LONG DELAYS AFTER A WARM-UP REDUCE ITS BENEFITS
Zochowski, T., Johnson, E., & Sleivert, G. G. (2007). Effects of varying post-warm-up recovery time on 200-m time-trial swim performance. International Journal of Sports Physiology and Performance, 2, 201-211.
"Warm-up before athletic competition might enhance performance by affecting various physiological parameters. There are few data available on physiological responses to the warm-up, and data that have been reported are inconclusive. Similarly, it has been suggested that varying the recovery period after a standardized warm-up might affect subsequent performance."
This study determined the effects of varying post-warm-up recovery time on a subsequent 200-m swimming time-trial. National-caliber swimmers (M = 5; F = 5) each swam a 1,500-m warm-up and performed a 200-m time-trial of their specialty stroke after either 10 or 45 minutes of passive recovery. Ss completed one time-trial in each condition separated by one week in a counterbalanced order. Blood lactate and heart rate were measured immediately after warm-up and three minutes before, immediately after, and three minutes after the time-trial. Rating of perceived exertion was measured immediately after the warm-up and time-trial.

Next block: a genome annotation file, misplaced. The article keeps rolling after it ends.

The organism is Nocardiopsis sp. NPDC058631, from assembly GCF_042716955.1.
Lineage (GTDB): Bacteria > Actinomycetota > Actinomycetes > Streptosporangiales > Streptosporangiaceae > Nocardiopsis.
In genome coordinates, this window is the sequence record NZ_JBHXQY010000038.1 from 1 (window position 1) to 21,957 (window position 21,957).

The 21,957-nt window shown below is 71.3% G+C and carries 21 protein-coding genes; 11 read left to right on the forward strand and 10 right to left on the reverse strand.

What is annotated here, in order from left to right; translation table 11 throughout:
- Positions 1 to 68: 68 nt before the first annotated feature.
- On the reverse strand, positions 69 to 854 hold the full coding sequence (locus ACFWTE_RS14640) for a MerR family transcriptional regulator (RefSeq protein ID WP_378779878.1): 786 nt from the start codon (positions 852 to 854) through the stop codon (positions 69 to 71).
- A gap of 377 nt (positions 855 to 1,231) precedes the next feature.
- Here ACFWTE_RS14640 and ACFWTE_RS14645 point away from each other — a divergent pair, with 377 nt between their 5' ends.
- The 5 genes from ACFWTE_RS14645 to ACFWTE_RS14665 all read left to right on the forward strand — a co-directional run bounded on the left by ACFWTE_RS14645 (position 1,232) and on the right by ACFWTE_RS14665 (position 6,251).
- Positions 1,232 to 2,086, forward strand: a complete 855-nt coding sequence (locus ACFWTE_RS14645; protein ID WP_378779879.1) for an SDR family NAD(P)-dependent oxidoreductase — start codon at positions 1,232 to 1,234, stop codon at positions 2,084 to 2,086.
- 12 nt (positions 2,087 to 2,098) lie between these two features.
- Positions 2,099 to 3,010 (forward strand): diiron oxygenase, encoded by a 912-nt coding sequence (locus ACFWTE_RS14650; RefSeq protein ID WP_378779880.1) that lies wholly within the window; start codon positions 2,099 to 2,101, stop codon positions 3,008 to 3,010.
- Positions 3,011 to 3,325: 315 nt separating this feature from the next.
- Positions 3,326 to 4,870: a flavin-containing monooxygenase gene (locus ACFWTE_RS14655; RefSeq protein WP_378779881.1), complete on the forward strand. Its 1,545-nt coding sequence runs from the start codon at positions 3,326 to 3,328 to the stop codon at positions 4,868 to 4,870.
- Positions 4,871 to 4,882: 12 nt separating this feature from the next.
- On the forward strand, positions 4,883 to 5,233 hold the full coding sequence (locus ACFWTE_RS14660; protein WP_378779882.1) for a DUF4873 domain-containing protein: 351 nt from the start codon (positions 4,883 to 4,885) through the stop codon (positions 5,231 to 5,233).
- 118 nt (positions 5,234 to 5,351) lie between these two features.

Time-trial performance was significantly improved after 10 minutes compared to 45 minutes of recovery. There were no significant differences between conditions for heart rate and blood lactate after the warm-up. Pre-time-trial heart rate, however, was higher in the 10-minute than in the 45-minute rest condition.
Implication. A post-warm-up recovery time of 10 minutes rather than 45 minutes is more beneficial to 200-m swimming time-trial performance. [Long delays after a warm-up reduce and even remove any value obtained from the warm-up itself.]
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